Cascarilline may be prepared from the bark of Croton Cascarilla or C. Eleutheria by the following processes: -

(1) The bark is exhausted with cold water by percolation, precipitated with lead acetate, and the filtrate treated with sulphuretted hydrogen; the filtered liquid, after agitation with animal charcoal, and filtration, is gently evaporated to dryness. The powder is re-dissolved in boiling alcohol, and crystallized by very slow or spontaneous evaporation. (Duval.)

(2) A quantity of coarsely powdered cascarilla bark is covered with a 2 to 3 per cent, solution of oxalic acid and allowed to stand for 12 hours, the mixture being frequently shaken. At the expiration of this period, the temperature of the mixture is gradually raised to 140° F. (60° C), after which it is allowed to cool. Lastly, the liquid is filtered and the marc well pressed. The filtrate is then saturated with ammonia, and evaporated at a low temperature to 2/3 of its bulk. The liquid is again allowed to cool, and a deposit separates, if any has been formed. The liquid is poured into a flask containing pure ether, the whole being shaken for some time. After being allowed to stand for 3 hours or more, the ethereal solution is poured off and distilled, so as to recover the greater part of the ether. The evaporation is completed spontaneously in a current of air, without the application of heat, the result being pure white cascarilline. The ethereal solution contains a small quantity of essential oil, nearly the whole of which passes ! over during the process of distillation; but this in no way prevents the ether from being used for the separation of another batch of the alkaloid.

Colchicine is obtained from the seeds of the meadow saffron (Colchicum avtumnale) by the following process: - Macerate the bruised seeds in boiling alcohol, add magnesia to throw down the alkaloid, digest the precipitate in boiling alcohol, and filter. By cautious evaporation, colchicine will be deposited, and may be purified by re-solution and crystallization in alcohol.

Morphine is the most important alkaloid obtained from opium, itself a product of several species of poppy (Papaver). Cooley gives the following 4 methods of preparing morphine: -

(1) Turkey opium (cut into thin slices), 1 lb., is macerated for 24 hours in 1 qt. water, and the liquid portion is decanted; the residuum is macerated for 12 hours with a second quart of water, and the process is repeated with a third quart of water, after which the insoluble portion is subjected to strong pressure; the mixed liquids are evaporated by water or steam heat to a pint, and filtered through calico; to the filtrate is added a solution formed of 6 dr. calcium chloride, dissolved in 4 fl. oz. distilled water, and the liquid is further evaporated until it is so far concentrated that nearly the whole of it becomes solid on cooling; this is enveloped in a couple of folds of strong calico, and subjected to powerful pressure, the dark liquid which exudes* being preserved for subsequent use; the squeezed cake is next treated with about 1/8 pint of boiling water and the undissolved portion is washed on a paper filter; the filtered solution is again evaporated, and the solid portion thus obtained submitted to pressure as before; if the product is not quite white, this process is repeated a third time; the squeezed cake is now dissolved in 6 fl. oz. of boiling water, and the solution filtered through animal charcoal (if necessary); to the clear solution is added ammonia in slight excess; the crystalline precipitate, which forms as the liquid cools, is collected on a paper filter, washed with cold distilled water, and, lastly, the filter is transferred to a porous brick, in order that the morphine which it contains may become dry. (From the liquids reserved from the expressions, more morphine may be obtained by dilution with water, precipitation with ammonia, re-solution in boiling water, and treatment with a little animal charcoal, etc, as before.)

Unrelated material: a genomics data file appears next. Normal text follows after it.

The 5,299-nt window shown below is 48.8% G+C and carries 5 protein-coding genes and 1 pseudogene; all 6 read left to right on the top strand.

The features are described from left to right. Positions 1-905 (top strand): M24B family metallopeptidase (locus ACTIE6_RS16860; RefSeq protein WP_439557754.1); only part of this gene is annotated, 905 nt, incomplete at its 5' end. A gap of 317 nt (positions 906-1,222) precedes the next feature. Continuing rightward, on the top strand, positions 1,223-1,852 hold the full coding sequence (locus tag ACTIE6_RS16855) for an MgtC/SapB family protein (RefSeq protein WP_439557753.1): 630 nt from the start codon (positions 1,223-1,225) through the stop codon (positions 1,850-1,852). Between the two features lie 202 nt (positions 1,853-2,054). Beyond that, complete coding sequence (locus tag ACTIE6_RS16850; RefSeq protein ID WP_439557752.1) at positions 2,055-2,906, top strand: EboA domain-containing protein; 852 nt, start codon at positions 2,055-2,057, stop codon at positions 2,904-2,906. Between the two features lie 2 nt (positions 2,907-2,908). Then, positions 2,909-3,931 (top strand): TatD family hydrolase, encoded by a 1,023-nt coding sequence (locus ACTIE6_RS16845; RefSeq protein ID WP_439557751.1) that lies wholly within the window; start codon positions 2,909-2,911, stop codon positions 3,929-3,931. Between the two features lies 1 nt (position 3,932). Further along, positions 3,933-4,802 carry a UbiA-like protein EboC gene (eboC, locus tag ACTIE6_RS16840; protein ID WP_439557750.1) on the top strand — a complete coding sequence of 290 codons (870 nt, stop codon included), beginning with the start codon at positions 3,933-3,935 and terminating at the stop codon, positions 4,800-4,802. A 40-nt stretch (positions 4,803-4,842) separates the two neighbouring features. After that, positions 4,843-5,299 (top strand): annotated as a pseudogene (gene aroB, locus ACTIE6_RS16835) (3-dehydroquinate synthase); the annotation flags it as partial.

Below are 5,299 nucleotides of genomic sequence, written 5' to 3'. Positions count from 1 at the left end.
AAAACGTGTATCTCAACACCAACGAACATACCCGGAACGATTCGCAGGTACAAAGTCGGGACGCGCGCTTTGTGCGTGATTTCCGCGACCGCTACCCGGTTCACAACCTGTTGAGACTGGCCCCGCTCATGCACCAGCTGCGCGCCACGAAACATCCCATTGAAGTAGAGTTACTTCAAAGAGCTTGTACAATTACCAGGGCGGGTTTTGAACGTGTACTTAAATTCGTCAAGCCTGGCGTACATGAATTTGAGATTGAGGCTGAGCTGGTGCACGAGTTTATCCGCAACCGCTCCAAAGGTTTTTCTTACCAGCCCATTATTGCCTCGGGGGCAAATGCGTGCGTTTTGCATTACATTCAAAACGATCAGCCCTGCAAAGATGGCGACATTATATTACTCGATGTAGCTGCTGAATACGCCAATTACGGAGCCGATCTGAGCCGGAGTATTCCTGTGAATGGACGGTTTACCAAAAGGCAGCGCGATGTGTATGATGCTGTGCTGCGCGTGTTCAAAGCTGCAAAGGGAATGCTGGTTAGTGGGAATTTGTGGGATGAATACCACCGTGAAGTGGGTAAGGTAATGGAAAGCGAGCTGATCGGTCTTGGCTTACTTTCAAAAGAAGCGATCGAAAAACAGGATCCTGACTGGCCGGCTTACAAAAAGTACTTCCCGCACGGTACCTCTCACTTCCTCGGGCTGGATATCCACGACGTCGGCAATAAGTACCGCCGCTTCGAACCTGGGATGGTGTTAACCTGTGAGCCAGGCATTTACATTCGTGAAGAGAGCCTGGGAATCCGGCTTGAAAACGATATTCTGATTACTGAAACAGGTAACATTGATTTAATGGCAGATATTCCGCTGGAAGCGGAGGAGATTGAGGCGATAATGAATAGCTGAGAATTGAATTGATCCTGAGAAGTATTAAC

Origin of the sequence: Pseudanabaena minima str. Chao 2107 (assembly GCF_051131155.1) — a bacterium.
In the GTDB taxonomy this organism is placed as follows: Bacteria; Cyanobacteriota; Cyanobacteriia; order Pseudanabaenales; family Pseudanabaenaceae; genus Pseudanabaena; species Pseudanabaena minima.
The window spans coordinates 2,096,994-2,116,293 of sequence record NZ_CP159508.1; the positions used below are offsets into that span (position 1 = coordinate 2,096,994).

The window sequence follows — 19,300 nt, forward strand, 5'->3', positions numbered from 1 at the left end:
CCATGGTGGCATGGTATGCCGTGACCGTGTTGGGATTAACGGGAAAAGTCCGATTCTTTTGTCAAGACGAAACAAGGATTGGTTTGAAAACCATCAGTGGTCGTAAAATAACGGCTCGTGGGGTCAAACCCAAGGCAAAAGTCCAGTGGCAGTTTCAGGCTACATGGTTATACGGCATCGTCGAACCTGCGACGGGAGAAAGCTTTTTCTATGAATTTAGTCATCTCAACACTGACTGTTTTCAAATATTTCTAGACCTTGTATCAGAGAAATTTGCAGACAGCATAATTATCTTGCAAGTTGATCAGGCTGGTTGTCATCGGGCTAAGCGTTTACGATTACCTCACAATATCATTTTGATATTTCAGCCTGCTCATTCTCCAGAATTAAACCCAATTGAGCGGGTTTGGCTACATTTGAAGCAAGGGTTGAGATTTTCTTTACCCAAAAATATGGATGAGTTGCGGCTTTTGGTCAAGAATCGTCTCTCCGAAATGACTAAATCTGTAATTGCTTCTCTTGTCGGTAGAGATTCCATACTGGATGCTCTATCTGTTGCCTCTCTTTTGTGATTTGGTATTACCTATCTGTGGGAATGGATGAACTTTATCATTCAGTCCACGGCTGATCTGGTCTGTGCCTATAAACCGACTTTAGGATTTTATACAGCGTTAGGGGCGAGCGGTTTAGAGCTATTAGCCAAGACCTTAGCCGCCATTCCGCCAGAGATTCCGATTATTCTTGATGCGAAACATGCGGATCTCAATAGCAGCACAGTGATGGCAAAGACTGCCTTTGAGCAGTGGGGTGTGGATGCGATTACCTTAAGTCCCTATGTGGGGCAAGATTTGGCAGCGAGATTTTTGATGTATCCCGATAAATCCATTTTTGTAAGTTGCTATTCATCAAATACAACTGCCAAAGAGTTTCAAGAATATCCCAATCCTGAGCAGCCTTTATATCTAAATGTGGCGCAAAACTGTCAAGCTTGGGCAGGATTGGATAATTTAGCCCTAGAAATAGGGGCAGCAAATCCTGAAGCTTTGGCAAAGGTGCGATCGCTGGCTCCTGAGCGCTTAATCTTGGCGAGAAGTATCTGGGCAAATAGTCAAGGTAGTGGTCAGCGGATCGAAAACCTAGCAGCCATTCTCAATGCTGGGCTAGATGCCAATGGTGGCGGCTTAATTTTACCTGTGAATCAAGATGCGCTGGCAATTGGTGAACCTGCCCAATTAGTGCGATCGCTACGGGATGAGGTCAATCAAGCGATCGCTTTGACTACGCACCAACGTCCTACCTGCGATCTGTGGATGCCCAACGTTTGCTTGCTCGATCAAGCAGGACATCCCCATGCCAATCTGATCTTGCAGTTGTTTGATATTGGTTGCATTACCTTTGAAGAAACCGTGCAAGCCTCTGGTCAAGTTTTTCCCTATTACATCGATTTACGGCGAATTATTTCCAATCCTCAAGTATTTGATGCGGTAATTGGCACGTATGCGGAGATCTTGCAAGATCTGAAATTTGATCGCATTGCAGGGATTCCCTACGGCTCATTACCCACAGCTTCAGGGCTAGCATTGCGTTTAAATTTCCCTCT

(2) Hydrochlorate of morphine, 1 oz., is dissolved in 1 pint distilled water, and 5 fl. dr. (or q. s.) ammonia previously diluted with 1 fl. oz. water is added, with agitation; the precipitate is well washed in distilled water, and dried by a gentle heat. By a similar process, morphine may be obtained from its other salts.

(3) A cold aqueous infusion of opium is precipitated with carbonate of sodium in excess; the precipitate is washed, first with cold water, and then with cold alcohol of .85 sp. gr.; the residue is dissolved in weak acetic acid; the solution is filtered through animal charcoal, and precipitated with ammonia; the precipitate is again washed with cold water, dissolved in alcohol, and crystallized. A good process where spirit is cheap. (Merck.)